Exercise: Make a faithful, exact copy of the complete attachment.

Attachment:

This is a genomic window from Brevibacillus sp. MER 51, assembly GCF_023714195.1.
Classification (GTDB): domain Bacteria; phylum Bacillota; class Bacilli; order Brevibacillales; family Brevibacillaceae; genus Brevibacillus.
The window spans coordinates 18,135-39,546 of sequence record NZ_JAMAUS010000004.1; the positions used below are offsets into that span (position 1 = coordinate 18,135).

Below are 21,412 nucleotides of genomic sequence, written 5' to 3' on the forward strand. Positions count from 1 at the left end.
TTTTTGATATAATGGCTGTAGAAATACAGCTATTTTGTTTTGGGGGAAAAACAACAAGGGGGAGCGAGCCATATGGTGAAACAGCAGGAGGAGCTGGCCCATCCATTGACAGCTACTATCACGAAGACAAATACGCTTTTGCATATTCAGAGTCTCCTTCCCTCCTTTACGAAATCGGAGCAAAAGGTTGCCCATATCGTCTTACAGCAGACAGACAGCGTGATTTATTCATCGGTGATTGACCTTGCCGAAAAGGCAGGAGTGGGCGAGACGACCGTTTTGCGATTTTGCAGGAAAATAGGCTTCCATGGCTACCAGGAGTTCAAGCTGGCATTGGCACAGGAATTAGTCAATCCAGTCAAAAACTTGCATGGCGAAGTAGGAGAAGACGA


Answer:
This is a genomic window from Brevibacillus sp. MER 51, assembly GCF_023714195.1.
Classification (GTDB): domain Bacteria; phylum Bacillota; class Bacilli; order Brevibacillales; family Brevibacillaceae; genus Brevibacillus.
The window spans coordinates 18,135-39,546 of sequence record NZ_JAMAUS010000004.1; the positions used below are offsets into that span (position 1 = coordinate 18,135).

Below are 21,412 nucleotides of genomic sequence, written 5' to 3' on the forward strand. Positions count from 1 at the left end.
TTTTTGATATAATGGCTGTAGAAATACAGCTATTTTGTTTTGGGGGAAAAACAACAAGGGGGAGCGAGCCATATGGTGAAACAGCAGGAGGAGCTGGCCCATCCATTGACAGCTACTATCACGAAGACAAATACGCTTTTGCATATTCAGAGTCTCCTTCCCTCCTTTACGAAATCGGAGCAAAAGGTTGCCCATATCGTCTTACAGCAGACAGACAGCGTGATTTATTCATCGGTGATTGACCTTGCCGAAAAGGCAGGAGTGGGCGAGACGACCGTTTTGCGATTTTGCAGGAAAATAGGCTTCCATGGCTACCAGGAGTTCAAGCTGGCATTGGCACAGGAATTAGTCAATCCAGTCAAAAACTTGCATGGCGAAGTAGGAGAAGACGA